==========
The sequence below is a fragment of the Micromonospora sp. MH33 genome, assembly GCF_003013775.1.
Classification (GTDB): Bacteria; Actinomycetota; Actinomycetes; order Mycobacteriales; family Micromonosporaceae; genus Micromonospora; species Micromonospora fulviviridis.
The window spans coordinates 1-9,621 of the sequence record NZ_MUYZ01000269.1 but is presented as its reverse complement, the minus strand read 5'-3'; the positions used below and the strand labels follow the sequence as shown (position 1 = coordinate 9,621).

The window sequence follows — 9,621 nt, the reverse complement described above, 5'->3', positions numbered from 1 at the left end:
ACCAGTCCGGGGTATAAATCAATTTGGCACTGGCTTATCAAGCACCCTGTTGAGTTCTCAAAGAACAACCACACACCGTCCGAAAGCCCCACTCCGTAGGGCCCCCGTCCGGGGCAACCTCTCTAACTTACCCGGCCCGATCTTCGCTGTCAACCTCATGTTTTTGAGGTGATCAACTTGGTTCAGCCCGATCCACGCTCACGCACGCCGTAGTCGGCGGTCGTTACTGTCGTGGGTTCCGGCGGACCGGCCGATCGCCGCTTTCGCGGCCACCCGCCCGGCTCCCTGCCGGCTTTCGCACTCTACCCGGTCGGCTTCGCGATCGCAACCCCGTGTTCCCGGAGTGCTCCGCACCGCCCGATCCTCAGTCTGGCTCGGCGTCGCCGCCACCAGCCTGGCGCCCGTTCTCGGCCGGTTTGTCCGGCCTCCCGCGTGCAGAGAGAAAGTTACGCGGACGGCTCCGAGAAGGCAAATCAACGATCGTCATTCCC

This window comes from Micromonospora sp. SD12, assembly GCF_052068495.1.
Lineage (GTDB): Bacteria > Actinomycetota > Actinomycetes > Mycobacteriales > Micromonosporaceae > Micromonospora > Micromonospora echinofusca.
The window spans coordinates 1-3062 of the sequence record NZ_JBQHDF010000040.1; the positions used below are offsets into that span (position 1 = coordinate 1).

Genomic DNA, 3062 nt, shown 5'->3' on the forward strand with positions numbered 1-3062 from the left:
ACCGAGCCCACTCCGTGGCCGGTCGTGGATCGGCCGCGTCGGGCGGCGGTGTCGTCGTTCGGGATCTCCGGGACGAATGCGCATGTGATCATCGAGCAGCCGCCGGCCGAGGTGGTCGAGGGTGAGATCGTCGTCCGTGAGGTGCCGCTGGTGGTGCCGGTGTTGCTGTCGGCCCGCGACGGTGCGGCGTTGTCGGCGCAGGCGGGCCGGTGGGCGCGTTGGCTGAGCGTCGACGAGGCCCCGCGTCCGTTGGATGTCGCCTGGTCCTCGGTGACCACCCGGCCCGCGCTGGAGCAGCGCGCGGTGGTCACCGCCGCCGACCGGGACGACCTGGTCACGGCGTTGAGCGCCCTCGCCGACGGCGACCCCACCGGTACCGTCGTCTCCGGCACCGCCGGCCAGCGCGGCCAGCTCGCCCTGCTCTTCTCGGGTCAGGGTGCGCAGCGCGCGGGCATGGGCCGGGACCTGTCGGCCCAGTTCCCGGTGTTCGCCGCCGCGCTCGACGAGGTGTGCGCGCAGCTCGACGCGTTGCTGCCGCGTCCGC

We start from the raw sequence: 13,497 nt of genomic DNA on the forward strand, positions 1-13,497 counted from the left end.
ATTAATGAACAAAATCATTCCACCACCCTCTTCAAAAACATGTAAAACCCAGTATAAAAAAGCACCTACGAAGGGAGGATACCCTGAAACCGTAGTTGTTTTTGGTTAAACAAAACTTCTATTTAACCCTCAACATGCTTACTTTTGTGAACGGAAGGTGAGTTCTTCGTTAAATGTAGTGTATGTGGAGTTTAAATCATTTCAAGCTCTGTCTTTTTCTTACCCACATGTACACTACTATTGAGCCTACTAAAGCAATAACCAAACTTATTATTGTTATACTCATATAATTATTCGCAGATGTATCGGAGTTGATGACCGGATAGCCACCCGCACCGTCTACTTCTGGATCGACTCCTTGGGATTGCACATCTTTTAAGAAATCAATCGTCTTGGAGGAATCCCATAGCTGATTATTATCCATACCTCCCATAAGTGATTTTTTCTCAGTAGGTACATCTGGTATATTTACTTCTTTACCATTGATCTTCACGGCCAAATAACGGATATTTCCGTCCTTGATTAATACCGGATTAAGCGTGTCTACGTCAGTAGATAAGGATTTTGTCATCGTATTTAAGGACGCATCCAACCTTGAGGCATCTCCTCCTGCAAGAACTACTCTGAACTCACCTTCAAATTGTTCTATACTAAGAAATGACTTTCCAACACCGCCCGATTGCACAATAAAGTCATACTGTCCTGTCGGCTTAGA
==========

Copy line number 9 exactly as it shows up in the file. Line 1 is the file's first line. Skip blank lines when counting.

Genomic DNA, 3062 nt, shown 5'->3' on the forward strand with positions numbered 1-3062 from the left: